Andy Souwer vs. Harut Grigorian
This is the easiest fight in the tournament to pick. Harut Grigorian is solid, but we're talking about Andy Souwer here, a top three kickboxer at 70kg since 2005. I think a good comparison to this fight is back when Souwer fought Leroy Kaestner. Kaestner is a solid fighter and was up and coming at the time, but it was clear Souwer was on another level. I think Souwer will finish this one though, in the second round after showing Grigorian who's boss in the first.
Robin van Roosmalen vs. Chahid Oulad El Hadj
Rematches seem to be a common theme for this tournament, as these two have also fought once before back in March, with van Roosmalen taking a decision in a competitive fight. I expect the same outcome as the first fight. Chahid has stayed the same for the past few years, while van Roosmalen continues to improve. This fight will definitely be back and forth. Expect to see traded combos throughout the fight, with van Roosmalen getting the better shots in. This has all the makings of another great Dutch style battle. Robin van Roosmalen by decision.
Chris Ngimbi vs. Murat Direkci
This is a rematch of their title fight back in December where Ngimbi emerged the new champion. Both looked lackluster, and I personally had Direkci winning. Since then, Direkci hasn't fought and Ngimbi defended his title in spectacular fashion against Willy Borrel in May. Ngimbi has a lot of hype with him, and while he's improved, I think he needs to prove himself more. He didn't look great in winning the title, and Willy Borrel was just outmatched. That being said, I still think Ngimbi takes this. Direkci isn't getting any younger and is coming off a long layoff. Ngimbi is improving and has found a great home at the Siam Gym. Chris Ngimbi by decision.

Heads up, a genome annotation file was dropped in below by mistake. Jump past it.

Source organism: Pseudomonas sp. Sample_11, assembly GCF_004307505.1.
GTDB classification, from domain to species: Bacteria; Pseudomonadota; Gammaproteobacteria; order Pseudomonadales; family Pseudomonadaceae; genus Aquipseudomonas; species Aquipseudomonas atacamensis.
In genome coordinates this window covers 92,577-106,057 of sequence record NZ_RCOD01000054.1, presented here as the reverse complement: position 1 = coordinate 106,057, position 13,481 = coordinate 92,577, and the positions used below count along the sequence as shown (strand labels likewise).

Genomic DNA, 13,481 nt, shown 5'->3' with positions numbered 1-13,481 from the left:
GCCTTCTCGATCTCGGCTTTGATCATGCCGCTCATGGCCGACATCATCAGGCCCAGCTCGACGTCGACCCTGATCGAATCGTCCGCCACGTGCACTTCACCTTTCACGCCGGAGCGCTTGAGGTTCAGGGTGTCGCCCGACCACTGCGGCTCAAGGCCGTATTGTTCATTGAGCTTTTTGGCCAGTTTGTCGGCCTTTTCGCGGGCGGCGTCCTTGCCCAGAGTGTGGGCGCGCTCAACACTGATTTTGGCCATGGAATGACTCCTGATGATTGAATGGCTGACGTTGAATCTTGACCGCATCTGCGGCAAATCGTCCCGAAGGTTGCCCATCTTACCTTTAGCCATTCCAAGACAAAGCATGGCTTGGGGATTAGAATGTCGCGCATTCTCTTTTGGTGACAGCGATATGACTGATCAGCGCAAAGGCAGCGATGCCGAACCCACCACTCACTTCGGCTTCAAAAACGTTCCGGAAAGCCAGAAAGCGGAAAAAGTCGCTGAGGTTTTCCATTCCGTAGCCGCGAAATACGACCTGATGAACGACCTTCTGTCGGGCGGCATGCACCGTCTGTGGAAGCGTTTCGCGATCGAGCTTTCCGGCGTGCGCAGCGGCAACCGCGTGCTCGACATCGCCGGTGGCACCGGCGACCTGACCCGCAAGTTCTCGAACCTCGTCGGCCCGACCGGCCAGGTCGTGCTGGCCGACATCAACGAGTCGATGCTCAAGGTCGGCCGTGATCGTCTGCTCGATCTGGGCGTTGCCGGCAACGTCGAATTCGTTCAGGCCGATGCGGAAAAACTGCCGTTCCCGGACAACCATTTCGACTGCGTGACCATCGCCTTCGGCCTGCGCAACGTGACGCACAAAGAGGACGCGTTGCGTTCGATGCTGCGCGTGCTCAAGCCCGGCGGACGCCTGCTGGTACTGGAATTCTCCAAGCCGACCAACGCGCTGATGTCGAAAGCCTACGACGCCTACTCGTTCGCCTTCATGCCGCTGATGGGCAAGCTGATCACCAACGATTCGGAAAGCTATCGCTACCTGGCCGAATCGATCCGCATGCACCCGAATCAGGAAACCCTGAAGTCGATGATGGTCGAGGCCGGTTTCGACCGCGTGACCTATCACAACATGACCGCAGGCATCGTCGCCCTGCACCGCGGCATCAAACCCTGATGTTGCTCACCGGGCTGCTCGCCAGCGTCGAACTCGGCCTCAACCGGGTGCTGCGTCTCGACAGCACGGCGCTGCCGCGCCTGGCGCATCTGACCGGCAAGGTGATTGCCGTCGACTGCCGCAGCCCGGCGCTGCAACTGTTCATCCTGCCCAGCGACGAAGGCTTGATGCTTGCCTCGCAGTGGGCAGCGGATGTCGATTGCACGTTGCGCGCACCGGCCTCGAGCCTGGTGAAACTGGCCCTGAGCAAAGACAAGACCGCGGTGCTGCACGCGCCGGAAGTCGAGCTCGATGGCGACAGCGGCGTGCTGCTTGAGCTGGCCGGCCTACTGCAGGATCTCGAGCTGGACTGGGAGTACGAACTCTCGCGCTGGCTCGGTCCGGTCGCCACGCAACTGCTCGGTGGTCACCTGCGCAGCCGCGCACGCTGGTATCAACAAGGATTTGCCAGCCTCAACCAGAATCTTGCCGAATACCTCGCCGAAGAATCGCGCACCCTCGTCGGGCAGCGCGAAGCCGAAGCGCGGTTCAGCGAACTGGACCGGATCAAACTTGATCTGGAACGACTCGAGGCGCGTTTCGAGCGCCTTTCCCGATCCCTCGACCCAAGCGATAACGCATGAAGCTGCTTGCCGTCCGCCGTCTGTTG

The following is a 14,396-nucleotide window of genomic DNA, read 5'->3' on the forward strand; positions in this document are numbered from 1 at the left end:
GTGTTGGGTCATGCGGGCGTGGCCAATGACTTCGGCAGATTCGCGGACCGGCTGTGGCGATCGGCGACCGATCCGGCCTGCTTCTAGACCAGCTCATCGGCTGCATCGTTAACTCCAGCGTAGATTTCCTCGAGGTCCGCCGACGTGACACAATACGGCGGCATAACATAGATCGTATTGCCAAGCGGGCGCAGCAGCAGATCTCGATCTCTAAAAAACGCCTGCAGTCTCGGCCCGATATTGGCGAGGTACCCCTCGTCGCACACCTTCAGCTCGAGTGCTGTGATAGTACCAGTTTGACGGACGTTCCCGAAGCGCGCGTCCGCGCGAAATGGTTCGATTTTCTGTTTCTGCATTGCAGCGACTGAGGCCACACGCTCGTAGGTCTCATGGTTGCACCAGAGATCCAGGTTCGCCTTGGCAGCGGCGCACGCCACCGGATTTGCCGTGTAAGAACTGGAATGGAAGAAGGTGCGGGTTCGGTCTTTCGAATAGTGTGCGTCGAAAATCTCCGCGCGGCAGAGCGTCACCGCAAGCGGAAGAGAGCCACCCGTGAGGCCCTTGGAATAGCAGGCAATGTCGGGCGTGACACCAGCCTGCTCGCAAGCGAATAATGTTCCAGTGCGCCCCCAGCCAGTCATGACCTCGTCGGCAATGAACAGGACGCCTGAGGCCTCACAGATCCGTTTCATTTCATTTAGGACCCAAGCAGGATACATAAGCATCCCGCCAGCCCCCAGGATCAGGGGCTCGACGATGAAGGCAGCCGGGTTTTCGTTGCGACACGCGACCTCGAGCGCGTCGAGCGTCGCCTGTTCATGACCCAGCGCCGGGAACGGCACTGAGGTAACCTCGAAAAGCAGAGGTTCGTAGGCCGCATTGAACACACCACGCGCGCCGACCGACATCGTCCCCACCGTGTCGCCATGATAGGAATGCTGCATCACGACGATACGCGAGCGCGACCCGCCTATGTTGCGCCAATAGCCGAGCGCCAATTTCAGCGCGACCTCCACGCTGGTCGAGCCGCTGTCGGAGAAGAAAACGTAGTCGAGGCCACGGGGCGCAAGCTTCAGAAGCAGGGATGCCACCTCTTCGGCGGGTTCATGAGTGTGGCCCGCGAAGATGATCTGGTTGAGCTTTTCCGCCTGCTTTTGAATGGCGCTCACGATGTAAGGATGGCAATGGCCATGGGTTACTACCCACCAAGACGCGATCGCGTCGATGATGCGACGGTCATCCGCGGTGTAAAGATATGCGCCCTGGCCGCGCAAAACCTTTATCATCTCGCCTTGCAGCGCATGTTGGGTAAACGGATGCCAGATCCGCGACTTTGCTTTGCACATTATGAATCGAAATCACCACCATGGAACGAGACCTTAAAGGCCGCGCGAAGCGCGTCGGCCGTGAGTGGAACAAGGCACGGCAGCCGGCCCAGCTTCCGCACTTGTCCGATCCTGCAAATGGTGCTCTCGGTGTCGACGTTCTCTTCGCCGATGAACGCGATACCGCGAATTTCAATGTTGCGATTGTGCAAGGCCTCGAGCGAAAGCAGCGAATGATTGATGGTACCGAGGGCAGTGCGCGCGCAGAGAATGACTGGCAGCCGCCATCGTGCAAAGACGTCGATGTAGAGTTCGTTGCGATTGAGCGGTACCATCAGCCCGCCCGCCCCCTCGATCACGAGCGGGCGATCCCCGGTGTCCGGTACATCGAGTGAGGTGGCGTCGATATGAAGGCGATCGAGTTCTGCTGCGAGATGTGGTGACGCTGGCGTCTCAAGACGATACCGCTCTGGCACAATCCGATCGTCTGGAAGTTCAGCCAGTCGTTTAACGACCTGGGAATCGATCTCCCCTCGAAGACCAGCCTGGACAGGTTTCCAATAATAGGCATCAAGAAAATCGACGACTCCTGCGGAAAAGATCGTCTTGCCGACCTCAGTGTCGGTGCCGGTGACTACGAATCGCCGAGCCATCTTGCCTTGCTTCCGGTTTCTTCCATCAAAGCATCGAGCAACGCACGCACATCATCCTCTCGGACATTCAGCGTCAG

Now onto the semi finals. If everything goes the way I see it going, Andy Souwer matches up with Artur Kyshenko and Chris Ngimbi with Robin van Roosmalen. I see Souwer tiring Kyshenko out. Kyshenko has conditioning problems at 70kg, and he'll probably have to be working the whole time against Drago. He won't have a full gas tank by the time he gets to Souwer, and it'll show. Kyshenko is incredibly tough to finish so I'll take Souwer by decision.
Robin van Roosmalen vs. Chris Ngimbi would be quite an interesting match-up. van Roosmalen is always in the fight and if Ngimbi goes into one of the inactive phases he seems to have from time to time, he'll be jumped on. Ngimbi would need to sneak in counter shots and of course, find a spot for his knee strikes. van Roosmalen would need to pressure and land combos. He can't let Ngimbi have any space to get going. I think I'll go out on a limb here and take van Roosmalen by a tight decision in this hypothetical match-up.
That leaves my hypothetical finals at Andy Souwer vs. Robin van Roosmalen. I think Souwer can outgun van Roosmalen with with more firepower and more experience in big time tournaments. There you have it, winner of my hypothetical It's Showtime 70kg tournament, Andy Souwer.
Enjoy the show tomorrow.Add a comment